DC attorney general wins $4M in fight against ghost gun maker
Washington, D.C., Attorney General Karl Racine (D) announced Thursday his office has won a $4 million court judgment against ghost gun maker and distributor Polymer80.
In a news release, Racine’s office said a court ruled that Polymer80 had violated the District’s Consumer Protection Procedures Act by selling and distributing illegal firearms in the city and making false and misleading claims about the legality of its products.
Polymer80 has been prohibited from selling its products to customers in the city, including through its own website and its dealers and distributors. The ruling mandates that the company inform its dealers and distributors that its products cannot be sold in the city and to “place prominent notifications on each product page that its products are illegal to purchase and possess.”
The company was also ordered to pay more than $4 million in penalties after the court found that it sold products to more than 19 city residents and made illegal misrepresentations to consumers, including making false claims that its consumers had the right to possess its products in the city and that it had approval to sell firearms to residents, the news release said.
The Hill has reached out to Polymer80 for comment.
Racine filed the lawsuit against Polymer80 in 2020, alleging that the gun manufacturer illegally advertised and sold untraceable firearms to city residents. The lawsuit led the city to implement a preliminary injunction, resulting in a cease of sales of Polymer80 products in the city.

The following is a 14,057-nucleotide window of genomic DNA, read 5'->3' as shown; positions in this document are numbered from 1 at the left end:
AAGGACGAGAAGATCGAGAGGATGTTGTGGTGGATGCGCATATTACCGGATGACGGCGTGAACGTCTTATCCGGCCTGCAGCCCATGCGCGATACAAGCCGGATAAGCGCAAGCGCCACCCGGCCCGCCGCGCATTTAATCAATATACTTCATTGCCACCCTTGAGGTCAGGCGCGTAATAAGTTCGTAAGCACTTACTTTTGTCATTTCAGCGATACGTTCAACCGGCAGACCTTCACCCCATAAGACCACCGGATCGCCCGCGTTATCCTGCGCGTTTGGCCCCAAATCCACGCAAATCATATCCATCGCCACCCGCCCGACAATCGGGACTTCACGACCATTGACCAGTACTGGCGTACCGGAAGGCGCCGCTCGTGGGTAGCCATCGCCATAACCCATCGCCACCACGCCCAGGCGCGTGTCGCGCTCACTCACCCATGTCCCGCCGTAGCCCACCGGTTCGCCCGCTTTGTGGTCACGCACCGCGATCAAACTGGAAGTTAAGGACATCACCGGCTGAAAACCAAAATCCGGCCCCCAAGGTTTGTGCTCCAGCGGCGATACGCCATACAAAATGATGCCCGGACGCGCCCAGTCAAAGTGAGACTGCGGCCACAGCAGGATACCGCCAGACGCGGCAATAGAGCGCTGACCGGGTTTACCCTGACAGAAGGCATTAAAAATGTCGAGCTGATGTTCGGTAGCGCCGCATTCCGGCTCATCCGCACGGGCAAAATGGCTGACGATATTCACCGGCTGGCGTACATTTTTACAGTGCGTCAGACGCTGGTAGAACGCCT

“This judgment against Polymer80 is a major victory for DC residents and for public safety, and it will help slow the flow of deadly untraceable ghost guns into our community,” Racine said in a statement, adding that it is important to combat the issue of gun violence in the city and that his office will “do everything in our power” to keep residents safe.
“It’s why we work to implement innovative, data-driven approaches to respond to people who violate the law, address the root causes of crime to prevent people from reoffending, and—like we did in this case—use the law to reduce the number of guns on our streets,” Racine added.
“The more than $4 million in penalties imposed by the court in this case should send a strong message to firearm manufacturers, distributors, and dealers across the country: you cannot sell illegal guns to DC residents.”
Racine joined a coalition of more than 20 Democrat attorneys general last month who backed the Biden administration’s initiative to crack down on the distribution of ghost guns, urging a federal judge to reject a legal challenge to a new federal rule that requires the serialization of weapon parts kits and requires background checks to purchase the type of weapons.